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When Does Gore Get In the Way of Gameplay? 141

Posted by Soulskill
from the when-i-need-to-break-out-the-windex dept.
Wired is running a story inspired by the level of gore in the recent Wolverine game that wonders: how much is too much? It mentions a study we discussed in February which indicated that violence tended to interest gamers less than other characteristics. "... the longer you play a 'twitch' action game, the less you notice the cultural content — the gushing blood, the shrieks of agony. You're too busy focusing on the gameplay. I noticed this with Wolverine. For the first hour, I found the deranged bloodshed both shocking and exciting; it made me feel like I 'was' Logan, the grunting, killing-machine character from Marvel Comics' X-Men universe. But as I became more expert, the cultural shell of the game boiled away. In a sort of staring-into-the-cascading-numbers-of-the-Matrix way, I found myself looking past the visible aspects of the game and savoring the underlying, invisible mechanics of play. ... The game became pure physics and algorithms: Vectors, speed and collision detection. The gore had become mostly irrelevant."
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When Does Gore Get In the Way of Gameplay?

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  • Silent Hill 2 (Score:5, Informative)

    by bhunachchicken (834243) on Friday May 22, 2009 @07:14AM (#28051379) Homepage

    For me, gore doesn't add anything at all, save for when it's used sparingly, to the point where it is so unexpected that it shocks. However, if ever there was an example of a game which didn't need gore to shock and terrify then, for me, nothing can beat Silent Hill 2. Such were the psychological shocks that there were points when I would be playing this alone, at night, and decide I'm better off playing something a little more fluffy to wipe the images from my mind. Sure, it had gore, but it was delivered to compliment the terror I was already experiencing from the suggests the game was making.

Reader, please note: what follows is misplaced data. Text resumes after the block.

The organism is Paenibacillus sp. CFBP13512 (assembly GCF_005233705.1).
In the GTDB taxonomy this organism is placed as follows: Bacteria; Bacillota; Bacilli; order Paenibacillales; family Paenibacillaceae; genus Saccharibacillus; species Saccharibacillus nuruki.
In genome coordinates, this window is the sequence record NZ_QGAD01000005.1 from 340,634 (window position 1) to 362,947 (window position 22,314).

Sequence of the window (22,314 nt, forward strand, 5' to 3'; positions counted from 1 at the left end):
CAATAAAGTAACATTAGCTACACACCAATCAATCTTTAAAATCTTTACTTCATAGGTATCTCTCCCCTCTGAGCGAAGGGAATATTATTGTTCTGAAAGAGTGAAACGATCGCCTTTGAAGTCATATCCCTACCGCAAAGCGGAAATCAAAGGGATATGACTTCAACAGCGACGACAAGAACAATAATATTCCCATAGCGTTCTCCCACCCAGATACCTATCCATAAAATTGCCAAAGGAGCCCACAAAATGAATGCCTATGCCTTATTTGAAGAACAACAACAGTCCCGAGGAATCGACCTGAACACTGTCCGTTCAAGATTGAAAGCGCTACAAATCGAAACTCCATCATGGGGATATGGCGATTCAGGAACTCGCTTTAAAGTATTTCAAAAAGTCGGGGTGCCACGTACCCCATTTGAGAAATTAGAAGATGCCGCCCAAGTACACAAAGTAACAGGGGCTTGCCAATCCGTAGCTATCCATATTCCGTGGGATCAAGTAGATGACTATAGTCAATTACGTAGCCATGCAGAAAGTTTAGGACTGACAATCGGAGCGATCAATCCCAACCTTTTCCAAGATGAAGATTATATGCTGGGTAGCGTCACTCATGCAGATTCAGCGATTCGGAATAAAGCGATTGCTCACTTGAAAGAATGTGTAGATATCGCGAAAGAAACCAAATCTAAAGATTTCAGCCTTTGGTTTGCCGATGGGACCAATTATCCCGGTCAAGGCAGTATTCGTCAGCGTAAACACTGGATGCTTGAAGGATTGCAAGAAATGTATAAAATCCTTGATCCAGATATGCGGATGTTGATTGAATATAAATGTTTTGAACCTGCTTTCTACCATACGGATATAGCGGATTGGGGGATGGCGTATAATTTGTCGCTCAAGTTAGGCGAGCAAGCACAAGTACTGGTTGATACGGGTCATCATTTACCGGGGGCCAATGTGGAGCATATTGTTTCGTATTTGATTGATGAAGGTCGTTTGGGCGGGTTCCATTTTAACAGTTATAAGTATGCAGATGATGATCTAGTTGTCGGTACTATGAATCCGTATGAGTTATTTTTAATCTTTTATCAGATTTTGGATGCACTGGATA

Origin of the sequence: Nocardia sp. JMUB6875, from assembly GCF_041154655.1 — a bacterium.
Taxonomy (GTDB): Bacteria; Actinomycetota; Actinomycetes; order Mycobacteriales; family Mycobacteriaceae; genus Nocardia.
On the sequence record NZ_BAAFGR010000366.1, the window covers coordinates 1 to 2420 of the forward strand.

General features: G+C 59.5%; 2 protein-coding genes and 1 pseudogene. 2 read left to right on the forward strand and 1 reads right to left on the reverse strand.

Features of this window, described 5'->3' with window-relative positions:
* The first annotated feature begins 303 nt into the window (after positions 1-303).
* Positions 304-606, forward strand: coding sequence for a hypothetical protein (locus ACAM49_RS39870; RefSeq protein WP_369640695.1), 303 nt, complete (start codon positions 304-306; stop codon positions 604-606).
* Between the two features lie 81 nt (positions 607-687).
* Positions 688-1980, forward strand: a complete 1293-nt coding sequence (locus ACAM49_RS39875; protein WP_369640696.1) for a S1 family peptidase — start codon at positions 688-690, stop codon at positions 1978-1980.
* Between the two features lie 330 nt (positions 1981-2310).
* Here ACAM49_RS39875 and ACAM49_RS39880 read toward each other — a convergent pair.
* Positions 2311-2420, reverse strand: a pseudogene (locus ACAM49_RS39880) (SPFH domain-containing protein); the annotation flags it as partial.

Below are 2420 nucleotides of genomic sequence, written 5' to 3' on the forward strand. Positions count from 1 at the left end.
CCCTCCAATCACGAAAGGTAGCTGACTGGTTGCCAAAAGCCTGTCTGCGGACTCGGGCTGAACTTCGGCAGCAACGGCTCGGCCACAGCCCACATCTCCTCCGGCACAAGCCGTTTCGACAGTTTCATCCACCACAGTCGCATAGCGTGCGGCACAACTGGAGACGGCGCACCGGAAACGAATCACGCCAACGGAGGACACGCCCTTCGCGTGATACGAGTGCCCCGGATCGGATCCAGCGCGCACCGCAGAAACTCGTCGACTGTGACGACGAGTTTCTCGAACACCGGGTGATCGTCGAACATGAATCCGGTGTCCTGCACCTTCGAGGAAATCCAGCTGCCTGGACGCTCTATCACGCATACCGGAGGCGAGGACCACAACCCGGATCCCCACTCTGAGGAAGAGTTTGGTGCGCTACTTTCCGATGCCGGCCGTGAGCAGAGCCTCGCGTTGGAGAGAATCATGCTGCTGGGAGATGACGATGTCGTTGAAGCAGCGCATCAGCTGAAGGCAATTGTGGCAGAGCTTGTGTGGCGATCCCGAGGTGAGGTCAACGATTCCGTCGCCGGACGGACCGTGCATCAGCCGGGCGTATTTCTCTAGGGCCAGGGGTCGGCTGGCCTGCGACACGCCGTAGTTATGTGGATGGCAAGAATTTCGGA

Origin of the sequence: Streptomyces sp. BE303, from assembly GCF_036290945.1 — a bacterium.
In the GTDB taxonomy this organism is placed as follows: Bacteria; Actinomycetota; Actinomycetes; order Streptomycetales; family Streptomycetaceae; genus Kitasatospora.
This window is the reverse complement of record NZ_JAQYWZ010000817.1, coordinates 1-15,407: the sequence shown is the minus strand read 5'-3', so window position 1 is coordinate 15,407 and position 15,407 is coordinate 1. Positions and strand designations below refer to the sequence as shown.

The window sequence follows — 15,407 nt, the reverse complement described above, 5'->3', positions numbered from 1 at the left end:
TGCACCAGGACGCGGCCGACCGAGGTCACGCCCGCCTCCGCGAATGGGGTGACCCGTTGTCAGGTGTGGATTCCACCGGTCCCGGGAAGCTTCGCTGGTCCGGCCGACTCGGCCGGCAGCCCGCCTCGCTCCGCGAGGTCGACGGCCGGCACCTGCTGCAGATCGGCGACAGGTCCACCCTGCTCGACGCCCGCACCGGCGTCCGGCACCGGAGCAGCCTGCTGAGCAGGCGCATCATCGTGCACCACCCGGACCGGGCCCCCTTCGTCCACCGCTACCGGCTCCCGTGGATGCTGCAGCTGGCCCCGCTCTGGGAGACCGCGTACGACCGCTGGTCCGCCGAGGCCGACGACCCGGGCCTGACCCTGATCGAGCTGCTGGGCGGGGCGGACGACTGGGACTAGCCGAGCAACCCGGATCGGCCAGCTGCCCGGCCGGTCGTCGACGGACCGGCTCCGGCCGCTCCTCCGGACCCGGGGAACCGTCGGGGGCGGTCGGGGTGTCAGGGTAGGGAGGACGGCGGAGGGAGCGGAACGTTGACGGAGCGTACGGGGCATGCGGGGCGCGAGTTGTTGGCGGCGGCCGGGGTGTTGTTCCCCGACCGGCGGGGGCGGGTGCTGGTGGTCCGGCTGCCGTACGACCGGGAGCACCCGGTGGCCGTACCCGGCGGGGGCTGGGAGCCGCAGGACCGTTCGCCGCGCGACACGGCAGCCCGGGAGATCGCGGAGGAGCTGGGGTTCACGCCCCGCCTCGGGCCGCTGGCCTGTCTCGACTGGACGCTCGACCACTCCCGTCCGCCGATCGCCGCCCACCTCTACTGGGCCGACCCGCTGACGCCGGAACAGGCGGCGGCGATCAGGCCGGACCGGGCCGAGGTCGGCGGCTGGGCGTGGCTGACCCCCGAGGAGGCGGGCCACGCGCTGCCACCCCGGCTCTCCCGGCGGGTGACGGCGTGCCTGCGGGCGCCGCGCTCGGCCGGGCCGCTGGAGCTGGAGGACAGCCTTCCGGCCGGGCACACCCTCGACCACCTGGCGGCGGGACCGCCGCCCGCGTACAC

• Re:When (Score:1, Informative)

    by Anonymous Coward on Friday May 22, 2009 @07:29AM (#28051469)
  • Re:It's called... (Score:1, Informative)

    by Anonymous Coward on Friday May 22, 2009 @09:35AM (#28052789)
    video games does not desensitize from real-life gore much. Real-life, on the other hand, desensitize from real-life quite effectively. After gutting a few dozen chickens, you do not notice the gore much: it is just a question of physics, sharpening your knife, handling the feathers.... After killing a few enemies, you do not notice the gore anymore, it is just a question of physics, hand-eye coordination, handling the weapon and re-filling the chargers. After raiding a few villages, you do not notice the gore anymore. It is just a question of keeping your machete clean, building arm strength and cleaning your clothes from the blood afterward. Ask any farmer/butcher/sniper/rwanda hutu ...
  • Re:Silent Hill 2 (Score:4, Informative)

    by einar2 (784078) on Friday May 22, 2009 @11:37AM (#28054611)
    Actually, you learn this in a hospital. If you hit the artery of the patient you can repaint the ceiling. There is enough pressure to squirt up to the ceiling.
  • by Anonymous Coward on Friday May 22, 2009 @12:34PM (#28055481)

    Kind of funny to reflect the game was banned in australia for a while. It's gory, you can't turn the gore off in game, but all the 3d dolls have had their naughty bits removed.

    Remember! Sex bad! Gore good!

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